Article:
Something magical happened for me while I sat there and held my son. The frustration and stress I felt began to melt away. Everything that overwhelmed me seemed a bit trivial. Sure, I was at the beginning of figuring out how to be a mom of two. But to expect perfection of myself was putting unnecessary stress on myself. Yes, parenting is hard. Toddler tantrums are frustrating. Newborn cries are heartbreaking. Sleep deprivation feels downright torturous.
But, it will be okay.
Today, my son taught me that sometimes I just need to count to ten, take a deep breath, and give an extra Eskimo kiss. It’s when I step back and enjoy my children that motherhood ceases to be a chore and survival mode gives way to real joy.
I’m BACK! I have been away for a few weeks because I was busy giving birth to and adjusting to life with a beautiful little girl. We welcomed Scarlett Elizabeth on April 10.
Life has been a bit hectic trying to juggle two little ones under the age of two, but I am happy to say that we are having beautiful moments in between the hiccups that come with figuring this family of four thing out. Big brother Ezra (who is 15 months old) isn’t too sure about Scarlett and has been bitten by the jealousy bug, but we’re working on it.
I returned to writing this week and what felt like a pile of rejections. I wrote an article about my first days as a mom of two under two that got a pass from a venue I was sure would love it. I wrote about a beautiful moment I shared with my toddler son that reminded me how to enjoy motherhood and not view it as a chore, despite being in survival mode these past few weeks. I was excited about it because it was honest and hopeful. However, the blog I submitted it to didn’t feel the same and (truth be told) I was a little crushed! But, I revised and resubmitted elsewhere and I hope they like it.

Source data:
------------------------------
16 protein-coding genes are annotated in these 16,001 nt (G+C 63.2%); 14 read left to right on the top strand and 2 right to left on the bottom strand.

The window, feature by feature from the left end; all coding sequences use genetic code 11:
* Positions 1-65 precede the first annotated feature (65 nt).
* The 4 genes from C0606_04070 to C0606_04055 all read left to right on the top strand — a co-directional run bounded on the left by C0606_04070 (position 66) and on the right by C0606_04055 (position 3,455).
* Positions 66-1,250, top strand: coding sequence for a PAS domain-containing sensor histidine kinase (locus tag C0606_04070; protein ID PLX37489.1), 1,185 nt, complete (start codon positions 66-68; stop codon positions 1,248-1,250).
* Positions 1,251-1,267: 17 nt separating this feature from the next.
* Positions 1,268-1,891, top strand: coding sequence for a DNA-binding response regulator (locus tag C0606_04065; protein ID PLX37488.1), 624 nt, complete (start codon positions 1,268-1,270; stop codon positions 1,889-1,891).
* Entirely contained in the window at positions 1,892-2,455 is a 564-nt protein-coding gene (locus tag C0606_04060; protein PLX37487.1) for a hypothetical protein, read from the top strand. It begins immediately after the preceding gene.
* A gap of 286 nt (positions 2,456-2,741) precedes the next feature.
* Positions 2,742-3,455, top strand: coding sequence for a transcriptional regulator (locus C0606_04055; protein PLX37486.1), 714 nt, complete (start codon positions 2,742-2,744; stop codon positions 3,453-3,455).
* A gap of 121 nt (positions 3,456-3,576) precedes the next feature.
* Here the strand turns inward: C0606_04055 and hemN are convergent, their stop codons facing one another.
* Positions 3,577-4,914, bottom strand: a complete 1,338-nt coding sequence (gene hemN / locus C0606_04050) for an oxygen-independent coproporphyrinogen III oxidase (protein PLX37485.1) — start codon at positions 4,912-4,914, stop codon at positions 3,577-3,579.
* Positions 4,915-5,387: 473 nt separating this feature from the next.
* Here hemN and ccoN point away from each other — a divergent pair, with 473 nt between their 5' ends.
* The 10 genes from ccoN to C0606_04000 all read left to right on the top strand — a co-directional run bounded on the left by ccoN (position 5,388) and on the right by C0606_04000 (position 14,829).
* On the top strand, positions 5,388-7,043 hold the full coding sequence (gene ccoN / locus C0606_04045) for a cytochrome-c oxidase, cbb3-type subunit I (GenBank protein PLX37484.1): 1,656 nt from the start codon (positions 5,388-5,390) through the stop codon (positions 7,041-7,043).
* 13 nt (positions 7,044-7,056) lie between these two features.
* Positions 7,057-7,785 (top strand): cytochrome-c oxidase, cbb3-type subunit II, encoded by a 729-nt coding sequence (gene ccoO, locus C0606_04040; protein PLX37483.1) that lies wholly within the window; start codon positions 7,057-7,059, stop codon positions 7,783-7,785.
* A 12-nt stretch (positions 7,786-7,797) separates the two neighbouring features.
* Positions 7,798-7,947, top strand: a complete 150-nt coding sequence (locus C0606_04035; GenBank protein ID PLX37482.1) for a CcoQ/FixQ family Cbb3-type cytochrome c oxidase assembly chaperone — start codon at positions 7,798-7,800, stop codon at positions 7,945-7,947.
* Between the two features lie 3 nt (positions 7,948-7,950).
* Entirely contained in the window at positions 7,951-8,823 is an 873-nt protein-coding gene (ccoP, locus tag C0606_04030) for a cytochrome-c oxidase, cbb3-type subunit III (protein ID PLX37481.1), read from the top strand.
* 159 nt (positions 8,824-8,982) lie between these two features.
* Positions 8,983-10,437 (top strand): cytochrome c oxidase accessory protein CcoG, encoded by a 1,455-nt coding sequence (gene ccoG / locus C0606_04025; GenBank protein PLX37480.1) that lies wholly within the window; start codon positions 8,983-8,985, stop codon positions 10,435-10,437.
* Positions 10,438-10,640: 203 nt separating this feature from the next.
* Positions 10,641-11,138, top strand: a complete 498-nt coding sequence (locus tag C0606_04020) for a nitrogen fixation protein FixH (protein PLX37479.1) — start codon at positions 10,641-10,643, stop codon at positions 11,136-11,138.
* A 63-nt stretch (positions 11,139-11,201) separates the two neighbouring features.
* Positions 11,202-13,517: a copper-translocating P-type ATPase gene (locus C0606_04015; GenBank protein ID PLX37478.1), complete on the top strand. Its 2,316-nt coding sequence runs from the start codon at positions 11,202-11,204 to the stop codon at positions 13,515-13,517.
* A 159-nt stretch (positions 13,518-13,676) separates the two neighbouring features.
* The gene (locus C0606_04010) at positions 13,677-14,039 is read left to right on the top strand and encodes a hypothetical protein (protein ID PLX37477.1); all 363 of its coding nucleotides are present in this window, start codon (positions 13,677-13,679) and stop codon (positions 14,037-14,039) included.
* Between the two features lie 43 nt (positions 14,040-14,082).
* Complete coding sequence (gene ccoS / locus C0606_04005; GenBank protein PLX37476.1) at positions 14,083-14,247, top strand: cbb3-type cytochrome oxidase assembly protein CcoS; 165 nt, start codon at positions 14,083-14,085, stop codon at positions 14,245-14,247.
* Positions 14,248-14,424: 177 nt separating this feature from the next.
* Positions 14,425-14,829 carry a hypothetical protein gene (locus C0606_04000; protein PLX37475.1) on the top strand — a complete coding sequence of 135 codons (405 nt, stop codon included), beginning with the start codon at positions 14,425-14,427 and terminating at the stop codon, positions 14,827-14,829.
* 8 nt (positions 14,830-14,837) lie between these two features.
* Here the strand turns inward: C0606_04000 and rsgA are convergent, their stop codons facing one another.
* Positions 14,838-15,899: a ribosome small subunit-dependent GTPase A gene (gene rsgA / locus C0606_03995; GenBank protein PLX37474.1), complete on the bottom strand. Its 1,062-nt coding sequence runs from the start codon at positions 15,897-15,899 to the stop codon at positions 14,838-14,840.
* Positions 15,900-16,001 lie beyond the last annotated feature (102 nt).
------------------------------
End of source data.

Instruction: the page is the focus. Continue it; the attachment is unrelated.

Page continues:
Not only did my article get a pass, I’ve had several agents pass (or ignore) my query letter and/or sample chapter of my novel. I haven’t queried that many agents and I know this process is all about learning and patience. While I’m great and learning and taking criticism, I’m not so wonderful at being patient. Like with the article, I revised my query letter and resubmitted to a few more agents on my wishlist and I’m hoping to get some kind of response (other than a standard email informing me they have passed or watching the calendar days pass a deadline and a non response indicates they aren’t interested).
While the rejections sting (why wouldn’t they?), I can’t say that I’m all that disheartened on a whole. I believe in my article and I believe in my novel. The hard part is finding the right fit for my work and the right reader who believes in what I’ve written like I do. That’s why we revise and resubmit. We are looking to resonate with someone. Unfortunately that hasn’t happened for me yet, but it will.
Since I finished Poppy Swings, I have been querying my ass off. That’s not to say I’m sending out a ton of query letters all at once, but I have been nitpicking my query letter and my sample chapters. In addition to those two documents, I am also immersed in the novel synopsis.
I don’t know why this request is daunting to me, but it is! The query letter felt easy. It’s an elevator pitch of your book. When people ask me what my book is about, I can tell them. It’s essentially the one concise paragraph in my query letter. But the novel synopsis? It’s like a play by play that should inform the agent of what your manuscript is, but still remain an interesting pitch.